Frank Stella, ‘Swoonarie’, 1995, Print, Etching, aquatint, relief, screenprint, lithograph, woodcut on white TGL handmade paper, Anders Wahlstedt Fine Art
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Frank Stella

Swoonarie, 1995

Etching, aquatint, relief, screenprint, lithograph, woodcut on white TGL handmade paper
42 × 52 in
106.7 × 132.1 cm
Edition A.P.5/30
.
Contact For Price
Certificate
Certificate of authenticity
This work includes a certificate of authenticity.
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Medium
Condition
In very good condition
Signature
Hand-signed by artist, signed, dated, and numbered lower left
Certificate of authenticity
Included
Frame
Not included
Publisher
Tyler Graphics, Ltd.
Frank Stella
American, b. 1936
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Frank Stella, an iconic figure of postwar American art, is considered the most influential painter of a generation that moved beyond Abstract Expressionism toward Minimalism. In his early work, Stella attempted to drain any external meaning or symbolism from painting, reducing his images to geometric form and eliminating illusionistic effects. His goal was to make paintings in which pictorial force came from materiality, not from symbolic meaning. He famously quipped, “What you see is what you see,” a statement that became the unofficial credo of Minimalist practice. In the 1980s and '90s, Stella turned away from Minimalism, adopting a more additive approach for a series of twisting, monumental, polychromatic metal wall reliefs and sculptures based on Herman Melville’s Moby Dick.

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Frank Stella, ‘Swoonarie’, 1995, Print, Etching, aquatint, relief, screenprint, lithograph, woodcut on white TGL handmade paper, Anders Wahlstedt Fine Art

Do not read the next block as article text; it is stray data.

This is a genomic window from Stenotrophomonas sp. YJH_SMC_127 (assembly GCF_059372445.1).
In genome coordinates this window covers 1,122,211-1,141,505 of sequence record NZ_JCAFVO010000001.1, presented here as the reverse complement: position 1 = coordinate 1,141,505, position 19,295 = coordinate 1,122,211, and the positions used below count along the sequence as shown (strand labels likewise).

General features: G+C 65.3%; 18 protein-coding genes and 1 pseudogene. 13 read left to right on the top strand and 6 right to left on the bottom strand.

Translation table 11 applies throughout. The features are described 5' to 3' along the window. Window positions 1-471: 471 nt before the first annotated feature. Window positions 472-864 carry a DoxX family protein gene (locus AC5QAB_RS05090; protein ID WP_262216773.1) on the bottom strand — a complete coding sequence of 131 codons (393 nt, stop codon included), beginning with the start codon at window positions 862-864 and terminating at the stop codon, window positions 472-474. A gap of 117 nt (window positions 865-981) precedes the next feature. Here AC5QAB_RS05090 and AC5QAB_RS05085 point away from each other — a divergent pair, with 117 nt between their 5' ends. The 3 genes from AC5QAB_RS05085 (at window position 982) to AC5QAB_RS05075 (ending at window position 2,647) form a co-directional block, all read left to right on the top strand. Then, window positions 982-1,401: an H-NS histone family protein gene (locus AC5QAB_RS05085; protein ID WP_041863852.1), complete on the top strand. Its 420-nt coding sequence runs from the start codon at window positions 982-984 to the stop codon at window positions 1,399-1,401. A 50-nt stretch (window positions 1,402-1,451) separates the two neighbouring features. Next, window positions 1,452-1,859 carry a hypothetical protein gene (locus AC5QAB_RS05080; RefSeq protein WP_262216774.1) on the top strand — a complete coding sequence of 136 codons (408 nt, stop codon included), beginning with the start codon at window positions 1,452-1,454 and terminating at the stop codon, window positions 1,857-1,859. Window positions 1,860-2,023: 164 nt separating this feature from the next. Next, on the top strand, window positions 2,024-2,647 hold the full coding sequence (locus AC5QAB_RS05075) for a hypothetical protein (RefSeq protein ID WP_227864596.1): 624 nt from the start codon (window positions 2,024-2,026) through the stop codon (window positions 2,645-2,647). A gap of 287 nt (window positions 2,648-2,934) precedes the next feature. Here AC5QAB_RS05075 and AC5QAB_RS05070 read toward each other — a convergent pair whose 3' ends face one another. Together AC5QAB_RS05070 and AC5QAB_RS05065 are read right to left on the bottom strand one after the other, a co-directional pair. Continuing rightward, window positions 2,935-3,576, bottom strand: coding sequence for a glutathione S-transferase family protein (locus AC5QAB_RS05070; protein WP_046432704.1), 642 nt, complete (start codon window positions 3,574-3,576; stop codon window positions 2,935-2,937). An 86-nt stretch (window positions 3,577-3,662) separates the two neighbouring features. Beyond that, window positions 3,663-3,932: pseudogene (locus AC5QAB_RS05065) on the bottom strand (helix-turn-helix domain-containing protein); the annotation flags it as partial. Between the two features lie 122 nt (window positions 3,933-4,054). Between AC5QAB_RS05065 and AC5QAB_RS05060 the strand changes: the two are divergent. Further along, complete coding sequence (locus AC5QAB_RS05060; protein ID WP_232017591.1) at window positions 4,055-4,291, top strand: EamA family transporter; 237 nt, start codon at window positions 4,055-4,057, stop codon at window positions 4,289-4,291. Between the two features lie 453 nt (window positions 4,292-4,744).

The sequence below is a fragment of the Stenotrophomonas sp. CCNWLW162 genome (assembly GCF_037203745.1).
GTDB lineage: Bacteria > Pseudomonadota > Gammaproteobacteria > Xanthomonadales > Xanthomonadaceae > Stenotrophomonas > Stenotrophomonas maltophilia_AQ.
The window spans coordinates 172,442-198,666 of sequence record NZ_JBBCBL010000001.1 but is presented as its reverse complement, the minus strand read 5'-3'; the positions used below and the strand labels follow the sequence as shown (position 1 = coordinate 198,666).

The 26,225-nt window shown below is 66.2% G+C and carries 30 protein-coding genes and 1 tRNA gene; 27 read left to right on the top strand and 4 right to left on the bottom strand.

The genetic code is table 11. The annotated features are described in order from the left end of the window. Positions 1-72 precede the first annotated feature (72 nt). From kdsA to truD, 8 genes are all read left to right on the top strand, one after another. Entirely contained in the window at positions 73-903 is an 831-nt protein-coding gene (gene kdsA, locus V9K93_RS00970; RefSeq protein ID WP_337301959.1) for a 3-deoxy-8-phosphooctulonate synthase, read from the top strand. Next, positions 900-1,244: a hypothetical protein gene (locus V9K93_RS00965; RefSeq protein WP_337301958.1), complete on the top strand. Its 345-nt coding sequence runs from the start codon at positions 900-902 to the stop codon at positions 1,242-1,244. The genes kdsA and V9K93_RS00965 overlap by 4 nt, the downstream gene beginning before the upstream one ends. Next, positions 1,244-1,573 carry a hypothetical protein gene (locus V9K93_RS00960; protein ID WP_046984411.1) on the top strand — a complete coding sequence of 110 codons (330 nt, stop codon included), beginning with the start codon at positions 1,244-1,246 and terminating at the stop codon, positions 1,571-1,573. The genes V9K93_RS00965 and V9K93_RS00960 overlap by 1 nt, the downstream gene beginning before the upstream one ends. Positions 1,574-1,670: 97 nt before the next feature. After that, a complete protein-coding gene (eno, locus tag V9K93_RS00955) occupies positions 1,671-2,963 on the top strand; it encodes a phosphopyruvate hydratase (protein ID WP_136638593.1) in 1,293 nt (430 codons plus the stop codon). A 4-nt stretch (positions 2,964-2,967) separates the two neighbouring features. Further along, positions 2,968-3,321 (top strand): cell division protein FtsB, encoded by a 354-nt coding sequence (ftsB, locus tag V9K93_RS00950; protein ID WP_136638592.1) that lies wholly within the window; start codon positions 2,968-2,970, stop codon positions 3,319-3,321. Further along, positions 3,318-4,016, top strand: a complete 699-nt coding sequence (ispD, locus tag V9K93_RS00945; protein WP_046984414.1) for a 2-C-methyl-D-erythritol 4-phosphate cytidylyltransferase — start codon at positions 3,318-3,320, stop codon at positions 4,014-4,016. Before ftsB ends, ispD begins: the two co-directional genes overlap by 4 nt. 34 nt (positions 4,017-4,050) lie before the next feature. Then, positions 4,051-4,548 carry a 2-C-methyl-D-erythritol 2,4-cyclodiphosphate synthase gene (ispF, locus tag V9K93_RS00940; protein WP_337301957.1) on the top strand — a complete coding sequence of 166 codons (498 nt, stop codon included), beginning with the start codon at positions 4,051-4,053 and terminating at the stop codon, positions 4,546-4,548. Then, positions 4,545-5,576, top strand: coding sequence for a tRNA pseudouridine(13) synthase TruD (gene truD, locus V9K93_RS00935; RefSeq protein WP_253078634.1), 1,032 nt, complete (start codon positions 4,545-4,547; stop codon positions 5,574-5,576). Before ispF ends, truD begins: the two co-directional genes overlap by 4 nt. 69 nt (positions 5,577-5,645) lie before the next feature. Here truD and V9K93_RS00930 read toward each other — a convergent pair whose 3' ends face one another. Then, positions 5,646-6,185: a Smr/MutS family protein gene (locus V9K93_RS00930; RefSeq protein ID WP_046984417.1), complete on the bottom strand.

Navigate right
Save
Save
View
View in room
Share
Share
Medium
Condition
In very good condition
Signature
Hand-signed by artist, signed, dated, and numbered lower left
Certificate of authenticity
Included
Frame
Not included
Publisher
Tyler Graphics, Ltd.
Frank Stella
American, b. 1936
Follow

Frank Stella, an iconic figure of postwar American art, is considered the most influential painter of a generation that moved beyond Abstract Expressionism toward Minimalism. In his early work, Stella attempted to drain any external meaning or symbolism from painting, reducing his images to geometric form and eliminating illusionistic effects. His goal was to make paintings in which pictorial force came from materiality, not from symbolic meaning. He famously quipped, “What you see is what you see,” a statement that became the unofficial credo of Minimalist practice. In the 1980s and '90s, Stella turned away from Minimalism, adopting a more additive approach for a series of twisting, monumental, polychromatic metal wall reliefs and sculptures based on Herman Melville’s Moby Dick.

Frank Stella

Swoonarie, 1995

Etching, aquatint, relief, screenprint, lithograph, woodcut on white TGL handmade paper
42 × 52 in
106.7 × 132.1 cm
Edition A.P.5/30
.
Contact For Price
Certificate
Certificate of authenticity
This work includes a certificate of authenticity.
Have a question? Visit our help center.
Want to sell a work by this artist? Consign with Artsy.
Other works by Frank Stella